“Bowling for Dollars” was a popular 1970s game show. The company that owns the Professional Bowlers Association, as well as hundreds of bowling alleys across the country, is now getting ready to put that idea to the test.
Bowlero, which operates lanes under the Bowlero, Bowlmor and AMF brands in addition to owning the PBA, will debut on Wall Street Thursday following a merger with a blank check firm that is run by two former World Wrestling Entertainment (WWE) executives.
The new company will trade under the ticker symbol of (you guessed it) BOWL once its deal with Isos Acquisition Corporation, a special purpose acquisition company, or SPAC, is completed.
Bowlero is thriving as bowling alleys have reopened from lockdowns and bowlers have flocked back to them.
The company said third quarter revenue in 2021 rose more than 20% from the same quarter of 2019. Bowlero has also returned to profitability and the momentum has continued, with sales up 20% from two years ago in the nine weeks ending November 28.
CNN Business spoke to Bowlero president and chief financial officer Brett Parker about what’s next for the company and why bowling remains uniquely popular. (Cue your favorite “The Big Lebowski” line.)
Bowlero getting bigger through acquisitions
Parker said that even though Bowlero is already by far the largest owner of bowling centers in the US, there are plenty of opportunities for growth. He noted that there are still roughly 3,500 independently owned bowling alleys in the US, many of which could be potential acquisition targets.
“This industry is still fragmented and ripe for roll-ups,” Parker said, noting that acquiring existing bowling centers and upgrading them tends to be a quicker and less capital intensive way to grow the business than building new facilities.
The company is also in the unique position of owning the PBA, which gives Bowlero a TV platform to promote the sport and drive more customers to its lanes.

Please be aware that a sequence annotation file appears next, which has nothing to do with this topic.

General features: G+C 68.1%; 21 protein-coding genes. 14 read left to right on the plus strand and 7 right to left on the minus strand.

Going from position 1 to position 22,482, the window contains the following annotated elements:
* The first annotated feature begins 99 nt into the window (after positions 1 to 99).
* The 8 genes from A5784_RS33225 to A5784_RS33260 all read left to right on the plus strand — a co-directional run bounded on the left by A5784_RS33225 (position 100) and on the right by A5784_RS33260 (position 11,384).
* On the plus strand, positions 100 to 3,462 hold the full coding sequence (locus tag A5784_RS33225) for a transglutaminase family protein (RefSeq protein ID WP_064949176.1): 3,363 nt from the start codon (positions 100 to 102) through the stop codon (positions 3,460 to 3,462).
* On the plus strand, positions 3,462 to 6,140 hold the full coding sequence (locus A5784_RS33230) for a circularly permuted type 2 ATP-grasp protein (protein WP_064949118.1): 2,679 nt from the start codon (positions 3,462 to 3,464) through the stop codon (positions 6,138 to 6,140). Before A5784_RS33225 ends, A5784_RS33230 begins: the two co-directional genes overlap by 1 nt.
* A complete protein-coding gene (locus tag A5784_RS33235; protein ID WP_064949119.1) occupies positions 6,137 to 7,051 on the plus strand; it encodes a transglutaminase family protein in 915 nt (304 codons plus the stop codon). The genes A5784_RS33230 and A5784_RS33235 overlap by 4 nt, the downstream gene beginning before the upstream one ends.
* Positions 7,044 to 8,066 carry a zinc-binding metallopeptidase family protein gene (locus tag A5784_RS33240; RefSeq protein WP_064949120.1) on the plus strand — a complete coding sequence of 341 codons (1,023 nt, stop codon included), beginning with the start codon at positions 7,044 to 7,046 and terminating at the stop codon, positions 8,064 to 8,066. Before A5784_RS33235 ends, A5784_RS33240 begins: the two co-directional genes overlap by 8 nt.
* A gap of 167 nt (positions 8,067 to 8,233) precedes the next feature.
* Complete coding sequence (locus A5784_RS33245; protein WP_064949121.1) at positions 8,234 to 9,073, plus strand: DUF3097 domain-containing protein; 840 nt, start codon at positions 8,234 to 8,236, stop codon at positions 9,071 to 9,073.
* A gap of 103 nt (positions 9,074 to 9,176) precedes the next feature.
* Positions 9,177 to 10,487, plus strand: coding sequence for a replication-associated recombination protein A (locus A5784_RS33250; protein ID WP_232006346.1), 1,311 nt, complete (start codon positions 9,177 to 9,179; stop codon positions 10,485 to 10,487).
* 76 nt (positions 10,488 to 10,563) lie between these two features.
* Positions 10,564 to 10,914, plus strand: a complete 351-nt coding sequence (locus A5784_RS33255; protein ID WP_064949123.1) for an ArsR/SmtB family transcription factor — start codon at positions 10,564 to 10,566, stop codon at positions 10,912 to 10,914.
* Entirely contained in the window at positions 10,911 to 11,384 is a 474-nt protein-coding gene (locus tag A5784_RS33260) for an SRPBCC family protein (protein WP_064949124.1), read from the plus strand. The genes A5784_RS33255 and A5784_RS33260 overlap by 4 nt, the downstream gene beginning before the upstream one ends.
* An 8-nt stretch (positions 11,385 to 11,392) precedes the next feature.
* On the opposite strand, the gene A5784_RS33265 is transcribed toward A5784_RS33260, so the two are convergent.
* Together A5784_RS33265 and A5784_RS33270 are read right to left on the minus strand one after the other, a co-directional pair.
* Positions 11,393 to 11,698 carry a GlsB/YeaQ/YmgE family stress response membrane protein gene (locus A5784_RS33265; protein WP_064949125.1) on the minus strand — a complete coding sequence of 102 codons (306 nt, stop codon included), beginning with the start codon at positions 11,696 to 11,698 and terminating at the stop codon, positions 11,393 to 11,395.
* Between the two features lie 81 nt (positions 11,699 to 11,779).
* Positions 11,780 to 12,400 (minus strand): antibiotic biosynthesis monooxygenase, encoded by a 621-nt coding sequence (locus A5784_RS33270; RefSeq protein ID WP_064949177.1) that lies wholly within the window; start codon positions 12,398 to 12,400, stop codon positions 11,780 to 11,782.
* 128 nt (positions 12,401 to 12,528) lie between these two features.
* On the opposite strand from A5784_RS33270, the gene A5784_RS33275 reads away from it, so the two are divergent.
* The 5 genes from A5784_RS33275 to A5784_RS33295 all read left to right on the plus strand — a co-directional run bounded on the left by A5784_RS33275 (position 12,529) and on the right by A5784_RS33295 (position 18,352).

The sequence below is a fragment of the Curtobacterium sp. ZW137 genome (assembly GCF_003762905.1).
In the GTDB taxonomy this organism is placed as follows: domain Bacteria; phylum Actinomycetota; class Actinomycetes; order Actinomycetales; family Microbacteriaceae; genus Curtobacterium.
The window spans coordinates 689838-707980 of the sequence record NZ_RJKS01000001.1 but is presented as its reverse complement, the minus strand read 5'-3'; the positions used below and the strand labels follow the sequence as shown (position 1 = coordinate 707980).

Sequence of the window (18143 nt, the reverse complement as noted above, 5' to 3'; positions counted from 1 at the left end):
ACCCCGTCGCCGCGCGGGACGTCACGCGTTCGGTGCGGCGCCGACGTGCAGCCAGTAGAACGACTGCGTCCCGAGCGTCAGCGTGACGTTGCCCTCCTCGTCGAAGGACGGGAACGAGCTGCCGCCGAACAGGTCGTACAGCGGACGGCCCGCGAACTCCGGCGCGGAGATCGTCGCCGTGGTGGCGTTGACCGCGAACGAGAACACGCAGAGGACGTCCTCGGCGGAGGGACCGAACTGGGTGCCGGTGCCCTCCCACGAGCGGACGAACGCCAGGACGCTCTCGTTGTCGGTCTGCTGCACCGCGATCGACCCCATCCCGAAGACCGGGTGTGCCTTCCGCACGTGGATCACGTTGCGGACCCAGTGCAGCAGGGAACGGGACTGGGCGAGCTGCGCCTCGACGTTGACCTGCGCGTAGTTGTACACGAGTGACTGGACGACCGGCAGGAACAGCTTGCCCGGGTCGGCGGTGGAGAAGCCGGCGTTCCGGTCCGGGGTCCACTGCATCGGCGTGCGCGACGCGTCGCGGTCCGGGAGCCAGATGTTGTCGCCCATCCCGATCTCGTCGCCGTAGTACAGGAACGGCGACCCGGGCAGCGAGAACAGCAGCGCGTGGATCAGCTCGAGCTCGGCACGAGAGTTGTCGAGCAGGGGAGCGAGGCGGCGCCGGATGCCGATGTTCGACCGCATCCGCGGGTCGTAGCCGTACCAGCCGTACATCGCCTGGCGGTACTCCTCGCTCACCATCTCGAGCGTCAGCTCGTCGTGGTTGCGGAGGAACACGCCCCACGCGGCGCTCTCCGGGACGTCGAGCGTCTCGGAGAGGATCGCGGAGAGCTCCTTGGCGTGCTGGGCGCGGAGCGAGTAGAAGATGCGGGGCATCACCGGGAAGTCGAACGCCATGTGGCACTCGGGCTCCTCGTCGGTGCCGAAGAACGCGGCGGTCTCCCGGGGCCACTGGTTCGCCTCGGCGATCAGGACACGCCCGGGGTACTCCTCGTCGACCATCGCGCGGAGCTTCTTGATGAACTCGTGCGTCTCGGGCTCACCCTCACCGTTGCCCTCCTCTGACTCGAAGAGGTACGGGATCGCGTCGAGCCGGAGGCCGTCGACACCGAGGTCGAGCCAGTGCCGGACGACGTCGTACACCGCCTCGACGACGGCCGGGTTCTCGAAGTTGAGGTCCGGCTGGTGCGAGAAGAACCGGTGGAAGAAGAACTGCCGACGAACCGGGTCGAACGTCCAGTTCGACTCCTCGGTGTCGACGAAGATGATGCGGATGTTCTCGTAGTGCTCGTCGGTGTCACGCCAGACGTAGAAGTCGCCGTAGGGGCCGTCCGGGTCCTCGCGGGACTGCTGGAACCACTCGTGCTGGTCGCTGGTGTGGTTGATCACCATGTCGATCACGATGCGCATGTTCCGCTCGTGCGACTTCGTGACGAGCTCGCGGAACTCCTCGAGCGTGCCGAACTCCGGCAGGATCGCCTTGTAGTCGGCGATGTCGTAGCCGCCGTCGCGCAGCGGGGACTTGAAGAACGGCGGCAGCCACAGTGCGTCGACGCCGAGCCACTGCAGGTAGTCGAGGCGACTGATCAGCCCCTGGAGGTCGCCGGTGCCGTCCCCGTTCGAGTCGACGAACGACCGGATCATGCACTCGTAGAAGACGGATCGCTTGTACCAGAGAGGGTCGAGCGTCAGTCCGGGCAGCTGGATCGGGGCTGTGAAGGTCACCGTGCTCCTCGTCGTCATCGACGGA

“There are substantial advantages from our PBA ownership,” Parker said. “We’re increasing production values and developing bowlers so more people get to know them. That’s raising awareness.”
And that’s where Bowlero’s new partners at Isos come in. George Barrios and Michelle Wilson, the founders and co-CEOs of the SPAC, were both previously co-presidents at the WWE before being ousted in a surprise move by CEO Vince McMahon in early 2020.
Could bowling be the next WWE or Formula 1?
Parker said that the PBA will look to the expertise of Wilson and Barrios to try to make bowling more entertaining to watch — without going overboard.
“Nobody is going to walk up behind anybody getting ready to bowl and hit them with a chair,” Parker said. “The sport needs to maintain its integrity. But we can make it more engaging. And they know how to take something that is more of a niche product and bring it mainstream.”
The PBA already has at least one personality who seems like he might fit right in with the WWE.
PBA champion Kyle Troup, who previously worked as a Wendy’s manager and is the son of a former champ, is known for wearing flamboyant outfits and sporting a hairdo reminiscent of the late painter and TV star Bob Ross.
Parker said the PBA is currently in talks both internally and with outside media companies about how to develop a show focused on Troup and other professional bowlers.
It’s also not lost on Parker that the international auto racing circuit Formula 1 has enjoyed a surge in popularity over the past few years thanks in part to the Netflix (NFLX) “Drive to Survive” documentary series that debuted in 2019.
Parker also noted that CBS (VIAC) currently has a pilot for a TV show set to debut in 2022 called “How We Roll” based on the life of bowler Tom Smallwood, who went from being laid off at GM to the PBA tour.
Bowlero did not have any involvement in the development of that program, but Parker said he loves to see the sport referenced in pop culture. He added that cult classic comedies like “Kingpin” and “The Big Lebowski” help raise bowling’s profile — and he’s happy about that.
“We want bowling in the front of peoples’ minds as a way to possibly spend their leisure dollars. It’s okay if the movies are a little bit ironic. If ‘The Big Lebowski’ gives people a warm feeling and they then go bowling, that’s okay,” he said. “Bowling is really fun.”